Defining disability justice and celebrating ‘crip-centric liberated zones’

Jennifer E. Engen

People living with disabilities have had to fight for their humanity and civil rights in the face of shame, stigmatization, bias, and discrimination. They’ve done so by challenging negative attitudes and stereotypes and rallying for political and institutional change. In the 1970s, they lobbied Congress and marched on Washington, ultimately establishing protections for the first time with the Rehabilitation Act.

A more comprehensive bill, the Americans with Disabilities Act (ADA), passed in 1990. That law was intended to prohibit discrimination on the basis of disability and ensure equal treatment and equal access to employment opportunities and public accommodations.

In this episode of Speakers Forum, we hear from two activists who carry on efforts to empower people with disabilities, continuing the fight for recognition, inclusion and equal rights. Shayda Kafai is the author of Crip Kinship: The Disability Justice & Art Activism of Sins Invalid. She speaks here with author Leah Lakshmi Piepzna-Samarasinha.

Crip Kinship explores “the art-activism of Sins Invalid, a San Francisco Bay Area-based performance project, and its radical imaginings of what disabled, queer, trans, and gender-nonconforming bodyminds of color can do: how they can rewrite oppression, and how they can gift us with transformational lessons for our collective survival.”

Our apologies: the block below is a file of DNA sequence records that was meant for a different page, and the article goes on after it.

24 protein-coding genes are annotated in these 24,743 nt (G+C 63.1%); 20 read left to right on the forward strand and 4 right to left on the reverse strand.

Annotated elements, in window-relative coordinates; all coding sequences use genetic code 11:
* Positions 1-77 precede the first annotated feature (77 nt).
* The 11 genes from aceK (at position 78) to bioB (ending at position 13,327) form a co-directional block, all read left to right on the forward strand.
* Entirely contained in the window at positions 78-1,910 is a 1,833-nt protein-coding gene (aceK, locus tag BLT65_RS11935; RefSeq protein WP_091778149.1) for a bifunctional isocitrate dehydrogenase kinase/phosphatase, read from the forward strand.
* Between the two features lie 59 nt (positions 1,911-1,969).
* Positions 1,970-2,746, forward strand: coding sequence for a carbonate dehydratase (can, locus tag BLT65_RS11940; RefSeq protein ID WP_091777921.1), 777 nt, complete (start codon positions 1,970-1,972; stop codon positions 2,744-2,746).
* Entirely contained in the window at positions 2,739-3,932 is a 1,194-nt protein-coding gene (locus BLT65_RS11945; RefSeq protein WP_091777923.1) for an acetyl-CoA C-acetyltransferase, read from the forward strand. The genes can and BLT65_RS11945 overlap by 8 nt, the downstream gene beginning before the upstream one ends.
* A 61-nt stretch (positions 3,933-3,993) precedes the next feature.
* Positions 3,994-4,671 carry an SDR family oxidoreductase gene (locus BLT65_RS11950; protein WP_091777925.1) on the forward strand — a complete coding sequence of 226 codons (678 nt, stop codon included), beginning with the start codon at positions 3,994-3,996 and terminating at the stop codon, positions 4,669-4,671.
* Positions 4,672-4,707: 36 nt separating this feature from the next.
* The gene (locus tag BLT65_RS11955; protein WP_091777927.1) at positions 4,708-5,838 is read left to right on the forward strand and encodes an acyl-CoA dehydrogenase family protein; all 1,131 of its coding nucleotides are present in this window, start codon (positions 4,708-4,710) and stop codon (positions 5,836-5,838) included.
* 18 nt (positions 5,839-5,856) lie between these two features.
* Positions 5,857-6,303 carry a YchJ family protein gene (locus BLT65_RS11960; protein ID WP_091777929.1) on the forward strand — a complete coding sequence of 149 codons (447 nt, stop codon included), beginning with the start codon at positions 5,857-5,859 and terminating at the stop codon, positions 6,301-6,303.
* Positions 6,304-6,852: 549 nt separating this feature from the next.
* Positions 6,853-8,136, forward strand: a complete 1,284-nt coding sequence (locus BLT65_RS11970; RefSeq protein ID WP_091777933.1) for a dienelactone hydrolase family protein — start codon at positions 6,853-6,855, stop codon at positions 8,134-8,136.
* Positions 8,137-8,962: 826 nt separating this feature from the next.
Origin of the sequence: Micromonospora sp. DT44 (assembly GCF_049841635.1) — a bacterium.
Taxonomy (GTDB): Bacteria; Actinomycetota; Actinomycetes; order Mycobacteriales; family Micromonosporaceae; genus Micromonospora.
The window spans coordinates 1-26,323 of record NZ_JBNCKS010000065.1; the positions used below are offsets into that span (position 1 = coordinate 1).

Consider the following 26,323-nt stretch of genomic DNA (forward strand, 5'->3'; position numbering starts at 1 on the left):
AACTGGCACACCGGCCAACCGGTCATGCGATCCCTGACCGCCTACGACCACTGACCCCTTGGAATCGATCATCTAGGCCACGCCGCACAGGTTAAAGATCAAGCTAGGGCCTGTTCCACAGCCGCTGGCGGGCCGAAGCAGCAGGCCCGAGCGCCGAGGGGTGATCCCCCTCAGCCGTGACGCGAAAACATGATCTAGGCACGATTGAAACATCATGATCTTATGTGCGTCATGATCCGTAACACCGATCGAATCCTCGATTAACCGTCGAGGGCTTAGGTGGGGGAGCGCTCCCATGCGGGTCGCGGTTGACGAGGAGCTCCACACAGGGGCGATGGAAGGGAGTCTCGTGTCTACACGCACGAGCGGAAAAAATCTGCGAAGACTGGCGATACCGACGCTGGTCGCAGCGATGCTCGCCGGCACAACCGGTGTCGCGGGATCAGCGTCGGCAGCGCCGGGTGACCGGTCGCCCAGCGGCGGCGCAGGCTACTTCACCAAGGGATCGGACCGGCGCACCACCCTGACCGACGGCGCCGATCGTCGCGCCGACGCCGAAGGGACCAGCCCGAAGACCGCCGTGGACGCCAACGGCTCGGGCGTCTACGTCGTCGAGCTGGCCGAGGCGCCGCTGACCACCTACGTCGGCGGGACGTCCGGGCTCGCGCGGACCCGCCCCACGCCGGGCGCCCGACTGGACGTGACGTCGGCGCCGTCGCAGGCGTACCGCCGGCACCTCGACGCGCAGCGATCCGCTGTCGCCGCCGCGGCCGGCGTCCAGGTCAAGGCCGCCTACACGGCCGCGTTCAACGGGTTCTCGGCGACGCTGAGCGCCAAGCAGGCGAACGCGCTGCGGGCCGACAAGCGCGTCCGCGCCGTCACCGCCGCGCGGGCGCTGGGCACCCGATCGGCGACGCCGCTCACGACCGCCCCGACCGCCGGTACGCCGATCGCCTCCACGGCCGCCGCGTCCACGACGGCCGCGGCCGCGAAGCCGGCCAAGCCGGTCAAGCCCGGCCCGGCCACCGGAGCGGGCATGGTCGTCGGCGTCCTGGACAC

Protective laws are one step in establishing wider freedoms, but they do not wipe away cultural assumptions and stereotypes. People with disabilities still face prejudice, physical barriers, and lack of affordable health care. They continue to fight to be seen as equals in societies that often other them.

“Grounded in their Disability Justice framework, Crip Kinship investigates the revolutionary survival teachings the disabled, queer of color community offers to all our bodyminds. From their focus on crip beauty and sexuality to manifesting digital kinship networks and crip-centric liberated zones, Sins Invalid empowers and moves us toward generating our collective liberation from our bodyminds outward.”

Shayda Kafai is an Assistant Professor of Gender and Sexuality Studies at California State Polytechnic University, Pomona: “As a queer, Mad, femme of color, she commits to enacting the many ways we can reclaim our bodyminds from intersecting systems of oppression. As a scholar, her writing focuses on intersectional body politics and the resilience strategies of disabled, queer of color art-activism.”

Leah Lakshmi Piepzna-Samarasinha (she/they), “a queer disabled femme writer, organizer, performance artist and educator of Burgher/Tamil Sri Lankan and Irish/Roma ascent, and the author or co-editor of nine books, including Care Work: Dreaming Disability Justice and Beyond Survival: Strategies and Stories from the Transformative Justice Movement (co-edited with Ejeris Dixon.)”

This program was presented on January 13, 2022 by the Seattle Public Library and the Elliott Bay Book Company. Elliot Bay’s Karen Maeda Allman introduced the program.

Please note: This recording contains unedited language of an adult nature.

Resources and links from this event

With thanks to the Seattle Public Library’s Literature and Humanities Program Manager Stesha Brandon

If you have any feedback on this episode, you can email me at [email protected]

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